I like professional American football. I enjoy watching the games and learning a little about the players and coaches. I know a little about a lot. Each week, for fun, I compete in a pool with my family trying to predict the winner of each game. There are typically 16 games to predict.
I try to use what I know about each player's skills, injuries and personal challenges to predict their performance and how it will work with their team's performance. I take a little bit of time to listen to the rumors going around about what the weekend play might look like. I feel that I have an intuition as to how they will perform backed by listening to their pregame interviews.
The truth is, I suck at it. Last week I got 7 right, the week before 5. So much for intuition.
It got me thinking - if I am this bad at picking football teams, how can I expect my employee choices to be good? The standard hiring process of application, resume and first and second interviews gives me about the same glimpse of information that I have when I am making my football picks. And if the prediction success probability transfers then I am only going to be successful with 1/3 of my employee choices.
That's why I don't gamble and also why I started using Harrison Assessments to help me choose and develop my employees. The Harrison Suitability Profile is designed to measure likely job satisfaction for specific jobs incorporating retention into its suitability score and providing reports that empower managers to identify and hire top talent.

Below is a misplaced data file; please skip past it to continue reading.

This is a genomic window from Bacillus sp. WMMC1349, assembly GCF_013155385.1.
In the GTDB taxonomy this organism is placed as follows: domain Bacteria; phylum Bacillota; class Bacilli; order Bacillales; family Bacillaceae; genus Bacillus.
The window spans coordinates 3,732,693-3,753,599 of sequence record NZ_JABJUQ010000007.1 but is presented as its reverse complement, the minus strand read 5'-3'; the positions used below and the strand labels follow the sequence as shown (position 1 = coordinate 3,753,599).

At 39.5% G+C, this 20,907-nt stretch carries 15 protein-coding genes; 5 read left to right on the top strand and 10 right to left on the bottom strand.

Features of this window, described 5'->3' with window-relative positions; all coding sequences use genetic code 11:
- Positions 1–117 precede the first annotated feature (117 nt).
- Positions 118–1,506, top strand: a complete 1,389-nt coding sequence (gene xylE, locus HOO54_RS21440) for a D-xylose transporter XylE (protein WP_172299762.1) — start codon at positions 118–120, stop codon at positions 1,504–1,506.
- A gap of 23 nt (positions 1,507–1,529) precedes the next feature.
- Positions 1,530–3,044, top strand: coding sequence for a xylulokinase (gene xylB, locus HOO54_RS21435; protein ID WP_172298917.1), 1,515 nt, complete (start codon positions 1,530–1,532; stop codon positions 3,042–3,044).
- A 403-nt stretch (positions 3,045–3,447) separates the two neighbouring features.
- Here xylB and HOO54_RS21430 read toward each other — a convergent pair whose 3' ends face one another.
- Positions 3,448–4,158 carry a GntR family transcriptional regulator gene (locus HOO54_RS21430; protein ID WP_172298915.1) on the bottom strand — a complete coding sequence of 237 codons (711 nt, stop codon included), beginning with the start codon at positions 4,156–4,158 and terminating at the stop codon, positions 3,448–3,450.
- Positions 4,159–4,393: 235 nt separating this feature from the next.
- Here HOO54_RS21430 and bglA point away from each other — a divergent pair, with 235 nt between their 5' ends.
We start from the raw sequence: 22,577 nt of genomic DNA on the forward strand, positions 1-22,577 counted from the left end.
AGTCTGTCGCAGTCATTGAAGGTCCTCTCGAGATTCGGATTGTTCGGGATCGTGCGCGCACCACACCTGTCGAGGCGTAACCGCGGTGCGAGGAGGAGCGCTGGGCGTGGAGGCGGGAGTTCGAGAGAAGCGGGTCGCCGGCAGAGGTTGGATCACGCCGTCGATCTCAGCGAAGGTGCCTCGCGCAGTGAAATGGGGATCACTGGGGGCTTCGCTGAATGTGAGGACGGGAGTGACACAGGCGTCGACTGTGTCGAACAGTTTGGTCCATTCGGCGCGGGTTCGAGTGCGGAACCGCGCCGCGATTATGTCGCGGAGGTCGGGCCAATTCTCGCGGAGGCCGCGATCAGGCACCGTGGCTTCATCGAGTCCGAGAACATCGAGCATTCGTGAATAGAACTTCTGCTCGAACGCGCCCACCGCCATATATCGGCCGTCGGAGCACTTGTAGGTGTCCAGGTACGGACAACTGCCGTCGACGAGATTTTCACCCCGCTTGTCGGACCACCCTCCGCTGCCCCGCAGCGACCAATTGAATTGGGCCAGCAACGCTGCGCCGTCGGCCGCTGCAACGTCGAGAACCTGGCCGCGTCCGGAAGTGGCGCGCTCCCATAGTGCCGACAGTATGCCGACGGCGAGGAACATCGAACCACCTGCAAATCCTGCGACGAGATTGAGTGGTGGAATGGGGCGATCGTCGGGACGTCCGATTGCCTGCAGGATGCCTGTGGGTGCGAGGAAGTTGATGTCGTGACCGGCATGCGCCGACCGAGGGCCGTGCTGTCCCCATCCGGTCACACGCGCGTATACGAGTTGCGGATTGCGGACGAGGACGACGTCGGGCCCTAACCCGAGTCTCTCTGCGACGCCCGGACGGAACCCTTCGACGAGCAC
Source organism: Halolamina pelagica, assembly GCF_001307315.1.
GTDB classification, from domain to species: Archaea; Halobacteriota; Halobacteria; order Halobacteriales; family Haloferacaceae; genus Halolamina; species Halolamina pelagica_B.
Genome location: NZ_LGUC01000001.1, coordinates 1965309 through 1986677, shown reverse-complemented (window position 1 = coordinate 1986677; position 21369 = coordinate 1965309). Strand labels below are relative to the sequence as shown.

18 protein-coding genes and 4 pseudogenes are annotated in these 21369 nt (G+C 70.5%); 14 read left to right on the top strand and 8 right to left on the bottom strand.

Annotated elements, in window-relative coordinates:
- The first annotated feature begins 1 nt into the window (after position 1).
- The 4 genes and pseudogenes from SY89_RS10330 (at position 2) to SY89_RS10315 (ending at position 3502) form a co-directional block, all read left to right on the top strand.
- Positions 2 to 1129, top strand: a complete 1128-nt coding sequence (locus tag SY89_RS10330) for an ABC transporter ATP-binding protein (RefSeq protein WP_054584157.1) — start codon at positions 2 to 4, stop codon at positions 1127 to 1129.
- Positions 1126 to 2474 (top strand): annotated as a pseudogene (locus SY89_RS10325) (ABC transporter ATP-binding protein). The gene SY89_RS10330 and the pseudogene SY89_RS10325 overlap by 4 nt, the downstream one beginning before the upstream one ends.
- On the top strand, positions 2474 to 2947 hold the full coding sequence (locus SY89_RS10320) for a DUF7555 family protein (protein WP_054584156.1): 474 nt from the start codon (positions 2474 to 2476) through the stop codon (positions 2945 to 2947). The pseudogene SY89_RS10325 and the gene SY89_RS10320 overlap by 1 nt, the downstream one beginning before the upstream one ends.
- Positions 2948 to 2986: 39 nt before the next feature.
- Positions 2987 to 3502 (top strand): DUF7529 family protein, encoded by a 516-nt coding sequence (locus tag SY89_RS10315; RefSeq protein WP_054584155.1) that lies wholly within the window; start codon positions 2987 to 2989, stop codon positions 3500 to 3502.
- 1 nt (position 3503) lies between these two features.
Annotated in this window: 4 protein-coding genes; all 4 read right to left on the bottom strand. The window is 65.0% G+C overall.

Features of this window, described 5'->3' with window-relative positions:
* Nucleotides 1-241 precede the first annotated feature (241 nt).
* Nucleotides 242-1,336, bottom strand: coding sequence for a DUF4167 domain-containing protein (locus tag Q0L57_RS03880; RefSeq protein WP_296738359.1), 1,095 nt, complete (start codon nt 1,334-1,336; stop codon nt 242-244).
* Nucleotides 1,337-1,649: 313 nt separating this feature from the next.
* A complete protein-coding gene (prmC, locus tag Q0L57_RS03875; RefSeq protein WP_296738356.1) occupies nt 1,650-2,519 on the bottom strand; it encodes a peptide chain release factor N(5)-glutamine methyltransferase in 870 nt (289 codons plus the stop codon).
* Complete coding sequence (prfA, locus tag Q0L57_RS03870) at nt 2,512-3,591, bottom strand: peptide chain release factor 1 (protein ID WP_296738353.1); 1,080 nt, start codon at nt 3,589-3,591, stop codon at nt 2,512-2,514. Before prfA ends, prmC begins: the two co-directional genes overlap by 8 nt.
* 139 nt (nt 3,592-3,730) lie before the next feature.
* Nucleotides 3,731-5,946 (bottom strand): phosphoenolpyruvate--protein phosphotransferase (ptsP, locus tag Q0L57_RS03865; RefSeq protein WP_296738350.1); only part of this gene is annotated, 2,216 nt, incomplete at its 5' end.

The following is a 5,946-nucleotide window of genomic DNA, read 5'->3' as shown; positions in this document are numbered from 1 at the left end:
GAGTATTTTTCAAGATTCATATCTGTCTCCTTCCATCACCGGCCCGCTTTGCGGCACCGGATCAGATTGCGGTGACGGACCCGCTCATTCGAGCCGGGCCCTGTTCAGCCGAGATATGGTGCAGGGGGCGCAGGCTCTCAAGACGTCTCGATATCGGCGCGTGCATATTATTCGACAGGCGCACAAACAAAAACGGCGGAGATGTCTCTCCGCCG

It's a bit like the story of Moneyball, written by Michael Lewis, and also made into a movie. This real life story is about the Oakland A’s baseball manager who decided to hire a new kind of scout. One who used data to determine who he would put on his team, and ended up with a team that cost 10% of what the New York Yankees paid, but still racked up 90% of the runs that the Yankees ended up with by season end. It is about using empirical evidence combined with a 50 years Baseball sports almanac and computer system to predict which player is more likely to succeed in which game and type of play.
We all can't afford our own Moneyball scout or his data programs. However, we can afford to use the Harrison Assessment to predict success of particular job candidates and potential promotion prospects. The Harrison Assessment uses an online smart questionnaire to provide a robust tool that can help in the sorting and selection of candidates, as well as provide an interview guide and a roadmap as to what types of compensation and other benefits your winning choice will be attracted to.
Using the Harrison Assessment is not cheating, it's just smart use of good resources available to save me from having to rely on my poor intuition and prediction skills.